This is a powerful film with good performances from all the actors. It also shows an interesting slice of the Cajun culture. A gritty, great film, I definitely suggest this one as a much watch.
Check out the trailer below:
It’s been a long time since I first (and last) watched Cannonball Run – 30 years actually… Boy does that make me feel old.
Cannonball Run hit theatres back in 1981 and despite being super cheezy, manages to be a really funny movie. The movie takes it’s name from the Cannonball Run, a cross country (U.S.A.), big money race that draws cars from all over. Along the long race the teams actively attempt to sabotage each other.Staring Burt Reynolds and Dom DeLuise co-star as racer J.J. McClure and his buddy, mechanic Victor Prinzi who pose as paramedics and drive an Ambulance. Roger Moore plays Seymour Goldfarb, Jr. who poses as no one other than… Roger Moore /James Bond. Rat Packers Dean Martin and Sammy Davis, Jr. play aging former race car driver Jamie Blake and scam artist Morris Fenderbaum who disguise themselves as priests and drive a red Ferrari. Adrienne Barbeau and Tara Buckman play as Marcie Thatcher and Jill Rivers – the “hot chicks” that use their womanly charms to wriggle out of legal troubles along the way. Jamie Farr (you know: Klinger from M.A.S.H.) appears as Sheik Abdul ben Falafel Jackie Chan goes mostly uncredited as “Mitsubishi Driver #1.” So, yeah, it’s a pretty eclectic and silly cast and it still fun to watch. It’s not a movie to watch if you want depth – this is a silly race movie with a silly cast and silly situations.
Have some fun and give Cannonball Run a watch. Check out the trailer here:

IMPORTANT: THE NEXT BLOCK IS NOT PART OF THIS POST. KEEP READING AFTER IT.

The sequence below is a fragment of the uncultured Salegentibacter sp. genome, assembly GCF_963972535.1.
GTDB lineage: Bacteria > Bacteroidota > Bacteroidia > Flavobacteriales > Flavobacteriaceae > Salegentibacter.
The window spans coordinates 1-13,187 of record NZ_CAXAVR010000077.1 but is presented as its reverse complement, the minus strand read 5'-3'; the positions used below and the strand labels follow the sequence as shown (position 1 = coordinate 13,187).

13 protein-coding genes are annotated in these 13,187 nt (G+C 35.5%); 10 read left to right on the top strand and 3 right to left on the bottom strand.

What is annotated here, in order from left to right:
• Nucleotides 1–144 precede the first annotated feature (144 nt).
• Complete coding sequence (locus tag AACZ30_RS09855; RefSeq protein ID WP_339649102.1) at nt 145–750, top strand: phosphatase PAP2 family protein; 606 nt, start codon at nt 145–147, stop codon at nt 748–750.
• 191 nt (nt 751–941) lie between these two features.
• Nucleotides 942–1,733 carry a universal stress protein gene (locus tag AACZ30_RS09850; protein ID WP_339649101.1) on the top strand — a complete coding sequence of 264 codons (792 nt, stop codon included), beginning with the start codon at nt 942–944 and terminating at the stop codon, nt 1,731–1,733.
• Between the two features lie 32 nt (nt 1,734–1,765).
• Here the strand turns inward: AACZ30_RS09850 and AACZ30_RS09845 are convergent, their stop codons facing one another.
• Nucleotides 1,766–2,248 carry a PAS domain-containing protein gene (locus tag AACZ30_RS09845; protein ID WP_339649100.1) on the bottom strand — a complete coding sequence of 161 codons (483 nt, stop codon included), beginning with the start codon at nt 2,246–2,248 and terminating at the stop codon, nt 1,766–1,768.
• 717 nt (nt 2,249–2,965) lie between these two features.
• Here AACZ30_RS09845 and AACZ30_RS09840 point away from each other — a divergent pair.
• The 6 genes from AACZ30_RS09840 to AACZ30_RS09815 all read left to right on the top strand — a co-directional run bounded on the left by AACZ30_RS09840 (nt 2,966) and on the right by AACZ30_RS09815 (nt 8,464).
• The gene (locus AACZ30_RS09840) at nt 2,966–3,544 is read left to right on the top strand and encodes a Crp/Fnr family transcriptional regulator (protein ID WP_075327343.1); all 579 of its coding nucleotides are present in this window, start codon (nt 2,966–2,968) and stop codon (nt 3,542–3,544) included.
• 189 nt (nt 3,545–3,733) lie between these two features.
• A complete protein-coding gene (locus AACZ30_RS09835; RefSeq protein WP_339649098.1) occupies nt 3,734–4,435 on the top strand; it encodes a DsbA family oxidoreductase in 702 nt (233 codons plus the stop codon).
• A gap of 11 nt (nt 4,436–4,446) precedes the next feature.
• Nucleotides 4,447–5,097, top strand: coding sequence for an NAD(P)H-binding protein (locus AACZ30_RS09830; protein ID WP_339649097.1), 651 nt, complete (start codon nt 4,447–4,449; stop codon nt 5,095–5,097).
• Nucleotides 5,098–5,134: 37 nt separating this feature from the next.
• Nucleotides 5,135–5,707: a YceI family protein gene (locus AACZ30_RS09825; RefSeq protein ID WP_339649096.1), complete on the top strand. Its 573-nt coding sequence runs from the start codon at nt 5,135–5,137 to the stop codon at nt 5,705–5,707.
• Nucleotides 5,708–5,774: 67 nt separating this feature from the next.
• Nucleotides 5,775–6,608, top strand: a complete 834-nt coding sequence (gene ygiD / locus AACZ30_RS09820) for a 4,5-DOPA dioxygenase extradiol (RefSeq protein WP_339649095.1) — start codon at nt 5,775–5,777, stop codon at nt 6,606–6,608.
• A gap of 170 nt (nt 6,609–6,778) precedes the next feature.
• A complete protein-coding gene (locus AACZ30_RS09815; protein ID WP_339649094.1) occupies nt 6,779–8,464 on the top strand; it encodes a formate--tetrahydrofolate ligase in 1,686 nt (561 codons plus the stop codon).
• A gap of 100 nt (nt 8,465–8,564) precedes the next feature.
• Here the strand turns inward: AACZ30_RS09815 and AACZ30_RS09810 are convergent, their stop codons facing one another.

1981’s The Burning is about a camp caretaker that is horribly disfigured in fire after a mean spirited prank, played by campers goes horrible wrong. Years later, he returns to the camp to exact revenge on new, innocent campers.
This is a typically bad camper/slaughter movie. Not a lot of work put in to the script or the acting. The senior campers go across the lake for a three day excursion when all hell breaks loose. First, the canoes get lost, a girl disappears, a group goes out on a handmade raft to get help and are brutally slaughtered. As time goes by, more and more die… like these kind of movies. This is pre-Friday the 13th (I think) and therefore before this format was really perfected – I say this is a terrible film, though there may be those that might believe that this is a formative movie -those people are wrong.
Take my advice: Leave this one alone.
Here is the trailer:
Harry’s War is one of those movies I have often thought about since seeing it back in the 80s, but was unable to ever find a copy to watch. I think this is one of the truly underrated movies of all time.
Harry’s War is a movie about the injustice of unfair taxation and the fact that the Internal Revenue Service (I.R.S.) is seemingly above the law and able to trump the rights guaranteed to the U.S. population in the Constitution (by the way, I am not an American, so I look at this from the outside). It’s about one man that has exhausted all legal avenues and is forced to take action… to declare war on the I.R.S.